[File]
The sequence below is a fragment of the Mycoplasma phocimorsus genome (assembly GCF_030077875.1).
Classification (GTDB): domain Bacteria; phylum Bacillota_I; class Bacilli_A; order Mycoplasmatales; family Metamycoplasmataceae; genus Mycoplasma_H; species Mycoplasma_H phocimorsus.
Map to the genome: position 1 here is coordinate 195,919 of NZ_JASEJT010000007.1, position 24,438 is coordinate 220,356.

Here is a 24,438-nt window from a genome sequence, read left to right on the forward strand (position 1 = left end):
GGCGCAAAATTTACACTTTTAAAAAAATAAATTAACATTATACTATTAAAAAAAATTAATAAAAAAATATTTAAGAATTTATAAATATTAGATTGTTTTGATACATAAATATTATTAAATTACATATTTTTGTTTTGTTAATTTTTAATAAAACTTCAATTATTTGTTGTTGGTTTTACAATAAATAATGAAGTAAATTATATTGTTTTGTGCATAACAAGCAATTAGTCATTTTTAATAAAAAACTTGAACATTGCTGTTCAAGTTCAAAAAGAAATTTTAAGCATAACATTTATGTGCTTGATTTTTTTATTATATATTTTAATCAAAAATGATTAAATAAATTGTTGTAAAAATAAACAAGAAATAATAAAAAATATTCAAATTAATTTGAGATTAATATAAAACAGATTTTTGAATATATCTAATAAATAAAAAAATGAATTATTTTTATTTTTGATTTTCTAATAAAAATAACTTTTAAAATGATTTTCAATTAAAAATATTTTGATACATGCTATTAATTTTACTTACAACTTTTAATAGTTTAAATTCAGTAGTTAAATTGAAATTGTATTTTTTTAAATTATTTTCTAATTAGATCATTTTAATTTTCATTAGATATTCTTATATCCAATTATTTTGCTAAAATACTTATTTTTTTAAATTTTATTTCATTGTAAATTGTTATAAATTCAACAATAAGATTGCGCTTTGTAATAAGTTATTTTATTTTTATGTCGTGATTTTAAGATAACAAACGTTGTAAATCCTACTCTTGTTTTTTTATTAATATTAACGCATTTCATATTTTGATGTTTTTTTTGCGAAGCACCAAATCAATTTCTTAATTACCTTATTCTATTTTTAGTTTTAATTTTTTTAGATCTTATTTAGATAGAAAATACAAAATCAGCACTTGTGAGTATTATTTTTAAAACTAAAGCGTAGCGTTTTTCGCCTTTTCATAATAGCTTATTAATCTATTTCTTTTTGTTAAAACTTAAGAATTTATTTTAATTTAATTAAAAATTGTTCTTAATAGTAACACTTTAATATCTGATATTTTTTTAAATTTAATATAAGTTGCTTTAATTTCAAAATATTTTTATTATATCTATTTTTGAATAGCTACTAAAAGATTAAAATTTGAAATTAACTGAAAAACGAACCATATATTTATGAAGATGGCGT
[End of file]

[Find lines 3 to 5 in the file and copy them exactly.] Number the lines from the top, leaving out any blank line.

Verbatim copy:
Map to the genome: position 1 here is coordinate 195,919 of NZ_JASEJT010000007.1, position 24,438 is coordinate 220,356.

Here is a 24,438-nt window from a genome sequence, read left to right on the forward strand (position 1 = left end):
GGCGCAAAATTTACACTTTTAAAAAAATAAATTAACATTATACTATTAAAAAAAATTAATAAAAAAATATTTAAGAATTTATAAATATTAGATTGTTTTGATACATAAATATTATTAAATTACATATTTTTGTTTTGTTAATTTTTAATAAAACTTCAATTATTTGTTGTTGGTTTTACAATAAATAATGAAGTAAATTATATTGTTTTGTGCATAACAAGCAATTAGTCATTTTTAATAAAAAACTTGAACATTGCTGTTCAAGTTCAAAAAGAAATTTTAAGCATAACATTTATGTGCTTGATTTTTTTATTATATATTTTAATCAAAAATGATTAAATAAATTGTTGTAAAAATAAACAAGAAATAATAAAAAATATTCAAATTAATTTGAGATTAATATAAAACAGATTTTTGAATATATCTAATAAATAAAAAAATGAATTATTTTTATTTTTGATTTTCTAATAAAAATAACTTTTAAAATGATTTTCAATTAAAAATATTTTGATACATGCTATTAATTTTACTTACAACTTTTAATAGTTTAAATTCAGTAGTTAAATTGAAATTGTATTTTTTTAAATTATTTTCTAATTAGATCATTTTAATTTTCATTAGATATTCTTATATCCAATTATTTTGCTAAAATACTTATTTTTTTAAATTTTATTTCATTGTAAATTGTTATAAATTCAACAATAAGATTGCGCTTTGTAATAAGTTATTTTATTTTTATGTCGTGATTTTAAGATAACAAACGTTGTAAATCCTACTCTTGTTTTTTTATTAATATTAACGCATTTCATATTTTGATGTTTTTTTTGCGAAGCACCAAATCAATTTCTTAATTACCTTATTCTATTTTTAGTTTTAATTTTTTTAGATCTTATTTAGATAGAAAATACAAAATCAGCACTTGTGAGTATTATTTTTAAAACTAAAGCGTAGCGTTTTTCGCCTTTTCATAATAGCTTATTAATCTATTTCTTTTTGTTAAAACTTAAGAATTTATTTTAATTTAATTAAAAATTGTTCTTAATAGTAACACTTTAATATCTGATATTTTTTTAAATTTAATATAAGTTGCTTTAATTTCAAAATATTTTTATTATATCTATTTTTGAATAGCTACTAAAAGATTAAAATTTGAAATTAACTGAAAAACGAACCATATATTTATGAAGATGGCGT